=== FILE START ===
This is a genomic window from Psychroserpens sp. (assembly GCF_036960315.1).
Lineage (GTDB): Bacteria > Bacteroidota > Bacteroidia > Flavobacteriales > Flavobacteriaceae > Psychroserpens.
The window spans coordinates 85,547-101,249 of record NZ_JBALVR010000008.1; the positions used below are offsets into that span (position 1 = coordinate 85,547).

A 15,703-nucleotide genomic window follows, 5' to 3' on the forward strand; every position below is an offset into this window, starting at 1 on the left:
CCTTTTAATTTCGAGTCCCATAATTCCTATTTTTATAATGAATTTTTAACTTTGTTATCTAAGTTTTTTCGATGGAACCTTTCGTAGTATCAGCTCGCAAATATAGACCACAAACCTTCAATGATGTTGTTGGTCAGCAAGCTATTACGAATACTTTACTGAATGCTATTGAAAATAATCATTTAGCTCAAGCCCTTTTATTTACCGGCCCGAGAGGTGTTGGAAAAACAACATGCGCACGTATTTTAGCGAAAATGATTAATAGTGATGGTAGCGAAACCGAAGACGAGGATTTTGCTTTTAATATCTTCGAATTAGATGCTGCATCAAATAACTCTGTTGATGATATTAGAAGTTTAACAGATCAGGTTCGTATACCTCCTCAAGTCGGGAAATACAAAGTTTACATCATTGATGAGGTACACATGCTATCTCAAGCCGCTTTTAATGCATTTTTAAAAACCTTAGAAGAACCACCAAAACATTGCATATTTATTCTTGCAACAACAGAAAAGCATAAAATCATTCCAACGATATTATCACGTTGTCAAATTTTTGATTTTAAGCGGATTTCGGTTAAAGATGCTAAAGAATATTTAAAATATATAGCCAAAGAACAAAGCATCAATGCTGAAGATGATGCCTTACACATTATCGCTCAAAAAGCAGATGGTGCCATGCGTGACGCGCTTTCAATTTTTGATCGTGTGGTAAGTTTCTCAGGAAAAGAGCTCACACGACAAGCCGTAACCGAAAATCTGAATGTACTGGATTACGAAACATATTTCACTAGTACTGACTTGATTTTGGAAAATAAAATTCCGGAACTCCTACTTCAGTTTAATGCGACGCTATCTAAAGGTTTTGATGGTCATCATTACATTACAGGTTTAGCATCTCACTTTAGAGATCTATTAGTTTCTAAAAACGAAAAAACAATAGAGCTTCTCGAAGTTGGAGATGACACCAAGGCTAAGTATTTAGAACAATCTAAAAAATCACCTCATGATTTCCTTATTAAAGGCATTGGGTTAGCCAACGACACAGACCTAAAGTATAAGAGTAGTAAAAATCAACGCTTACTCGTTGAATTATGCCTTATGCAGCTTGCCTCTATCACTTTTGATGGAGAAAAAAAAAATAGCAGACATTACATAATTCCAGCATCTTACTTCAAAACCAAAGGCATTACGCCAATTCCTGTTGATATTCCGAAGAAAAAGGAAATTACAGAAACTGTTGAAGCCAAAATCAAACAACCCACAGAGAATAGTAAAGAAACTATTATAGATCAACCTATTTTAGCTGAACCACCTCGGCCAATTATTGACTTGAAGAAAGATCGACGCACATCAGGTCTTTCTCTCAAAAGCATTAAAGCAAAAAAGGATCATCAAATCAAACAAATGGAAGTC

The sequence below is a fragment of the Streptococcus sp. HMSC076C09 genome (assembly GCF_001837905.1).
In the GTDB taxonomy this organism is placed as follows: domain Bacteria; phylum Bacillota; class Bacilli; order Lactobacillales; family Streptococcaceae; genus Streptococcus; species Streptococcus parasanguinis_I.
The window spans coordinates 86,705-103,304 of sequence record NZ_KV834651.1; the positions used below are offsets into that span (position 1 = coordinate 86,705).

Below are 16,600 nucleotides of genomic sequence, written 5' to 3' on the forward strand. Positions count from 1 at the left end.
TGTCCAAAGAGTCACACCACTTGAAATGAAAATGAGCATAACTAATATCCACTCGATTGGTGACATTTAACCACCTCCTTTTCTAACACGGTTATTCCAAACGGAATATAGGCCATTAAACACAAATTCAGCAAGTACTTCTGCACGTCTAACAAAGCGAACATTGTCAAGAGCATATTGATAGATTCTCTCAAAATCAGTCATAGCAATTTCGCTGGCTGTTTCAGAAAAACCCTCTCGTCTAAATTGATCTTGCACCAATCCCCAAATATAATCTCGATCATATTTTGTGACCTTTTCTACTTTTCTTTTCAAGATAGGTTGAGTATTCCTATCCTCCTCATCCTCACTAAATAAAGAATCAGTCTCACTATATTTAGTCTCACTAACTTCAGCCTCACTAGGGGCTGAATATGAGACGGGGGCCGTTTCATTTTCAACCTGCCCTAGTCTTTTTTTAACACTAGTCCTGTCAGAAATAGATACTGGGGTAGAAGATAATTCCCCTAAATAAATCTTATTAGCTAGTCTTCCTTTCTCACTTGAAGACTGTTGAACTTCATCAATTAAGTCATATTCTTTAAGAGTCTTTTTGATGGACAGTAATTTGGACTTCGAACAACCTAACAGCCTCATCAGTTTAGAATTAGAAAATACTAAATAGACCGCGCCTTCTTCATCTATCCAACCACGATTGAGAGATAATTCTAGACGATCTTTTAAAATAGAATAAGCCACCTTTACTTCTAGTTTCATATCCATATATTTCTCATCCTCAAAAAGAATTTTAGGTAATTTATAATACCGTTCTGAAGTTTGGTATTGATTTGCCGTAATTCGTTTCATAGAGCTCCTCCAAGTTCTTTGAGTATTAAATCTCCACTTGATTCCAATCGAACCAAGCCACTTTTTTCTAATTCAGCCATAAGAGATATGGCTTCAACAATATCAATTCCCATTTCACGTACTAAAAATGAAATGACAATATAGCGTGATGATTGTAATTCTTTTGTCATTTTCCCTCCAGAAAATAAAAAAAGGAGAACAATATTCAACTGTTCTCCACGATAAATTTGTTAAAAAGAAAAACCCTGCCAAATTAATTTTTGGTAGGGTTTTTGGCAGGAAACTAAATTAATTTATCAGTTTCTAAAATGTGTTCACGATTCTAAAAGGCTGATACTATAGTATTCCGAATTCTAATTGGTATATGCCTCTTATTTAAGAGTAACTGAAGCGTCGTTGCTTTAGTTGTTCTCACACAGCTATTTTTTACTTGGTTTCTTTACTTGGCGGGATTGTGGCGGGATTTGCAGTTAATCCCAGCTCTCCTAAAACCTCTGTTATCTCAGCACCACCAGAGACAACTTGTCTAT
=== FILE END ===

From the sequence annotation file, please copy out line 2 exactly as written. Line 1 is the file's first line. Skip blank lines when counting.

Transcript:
Lineage (GTDB): Bacteria > Bacteroidota > Bacteroidia > Flavobacteriales > Flavobacteriaceae > Psychroserpens.